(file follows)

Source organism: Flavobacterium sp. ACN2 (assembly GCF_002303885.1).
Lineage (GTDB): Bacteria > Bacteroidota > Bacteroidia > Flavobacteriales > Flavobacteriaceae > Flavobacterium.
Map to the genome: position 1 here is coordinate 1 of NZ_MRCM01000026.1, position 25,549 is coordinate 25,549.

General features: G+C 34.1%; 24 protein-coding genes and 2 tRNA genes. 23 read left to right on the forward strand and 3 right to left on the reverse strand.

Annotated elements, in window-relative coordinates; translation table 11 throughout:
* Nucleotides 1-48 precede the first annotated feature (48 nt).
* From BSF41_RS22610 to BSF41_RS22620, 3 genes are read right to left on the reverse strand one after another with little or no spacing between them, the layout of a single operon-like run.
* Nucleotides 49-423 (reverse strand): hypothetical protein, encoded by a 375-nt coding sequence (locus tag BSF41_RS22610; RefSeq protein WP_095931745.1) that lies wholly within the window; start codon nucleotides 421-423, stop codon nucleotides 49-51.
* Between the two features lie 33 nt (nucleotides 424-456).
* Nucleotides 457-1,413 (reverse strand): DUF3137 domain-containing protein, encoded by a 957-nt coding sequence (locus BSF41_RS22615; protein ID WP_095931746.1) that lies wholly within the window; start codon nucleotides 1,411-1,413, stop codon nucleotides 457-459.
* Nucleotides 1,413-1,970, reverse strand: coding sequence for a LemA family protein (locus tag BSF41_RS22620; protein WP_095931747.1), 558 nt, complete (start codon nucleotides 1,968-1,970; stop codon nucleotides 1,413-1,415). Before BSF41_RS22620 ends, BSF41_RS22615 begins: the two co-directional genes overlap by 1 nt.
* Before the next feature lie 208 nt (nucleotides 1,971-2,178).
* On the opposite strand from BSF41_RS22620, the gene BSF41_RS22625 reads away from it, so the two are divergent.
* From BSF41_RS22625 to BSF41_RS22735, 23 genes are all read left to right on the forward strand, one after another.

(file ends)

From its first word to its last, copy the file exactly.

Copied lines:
Source organism: Flavobacterium sp. ACN2 (assembly GCF_002303885.1).
Lineage (GTDB): Bacteria > Bacteroidota > Bacteroidia > Flavobacteriales > Flavobacteriaceae > Flavobacterium.
Map to the genome: position 1 here is coordinate 1 of NZ_MRCM01000026.1, position 25,549 is coordinate 25,549.

General features: G+C 34.1%; 24 protein-coding genes and 2 tRNA genes. 23 read left to right on the forward strand and 3 right to left on the reverse strand.

Annotated elements, in window-relative coordinates; translation table 11 throughout:
* Nucleotides 1-48 precede the first annotated feature (48 nt).
* From BSF41_RS22610 to BSF41_RS22620, 3 genes are read right to left on the reverse strand one after another with little or no spacing between them, the layout of a single operon-like run.
* Nucleotides 49-423 (reverse strand): hypothetical protein, encoded by a 375-nt coding sequence (locus tag BSF41_RS22610; RefSeq protein WP_095931745.1) that lies wholly within the window; start codon nucleotides 421-423, stop codon nucleotides 49-51.
* Between the two features lie 33 nt (nucleotides 424-456).
* Nucleotides 457-1,413 (reverse strand): DUF3137 domain-containing protein, encoded by a 957-nt coding sequence (locus BSF41_RS22615; protein ID WP_095931746.1) that lies wholly within the window; start codon nucleotides 1,411-1,413, stop codon nucleotides 457-459.
* Nucleotides 1,413-1,970, reverse strand: coding sequence for a LemA family protein (locus tag BSF41_RS22620; protein WP_095931747.1), 558 nt, complete (start codon nucleotides 1,968-1,970; stop codon nucleotides 1,413-1,415). Before BSF41_RS22620 ends, BSF41_RS22615 begins: the two co-directional genes overlap by 1 nt.
* Before the next feature lie 208 nt (nucleotides 1,971-2,178).
* On the opposite strand from BSF41_RS22620, the gene BSF41_RS22625 reads away from it, so the two are divergent.
* From BSF41_RS22625 to BSF41_RS22735, 23 genes are all read left to right on the forward strand, one after another.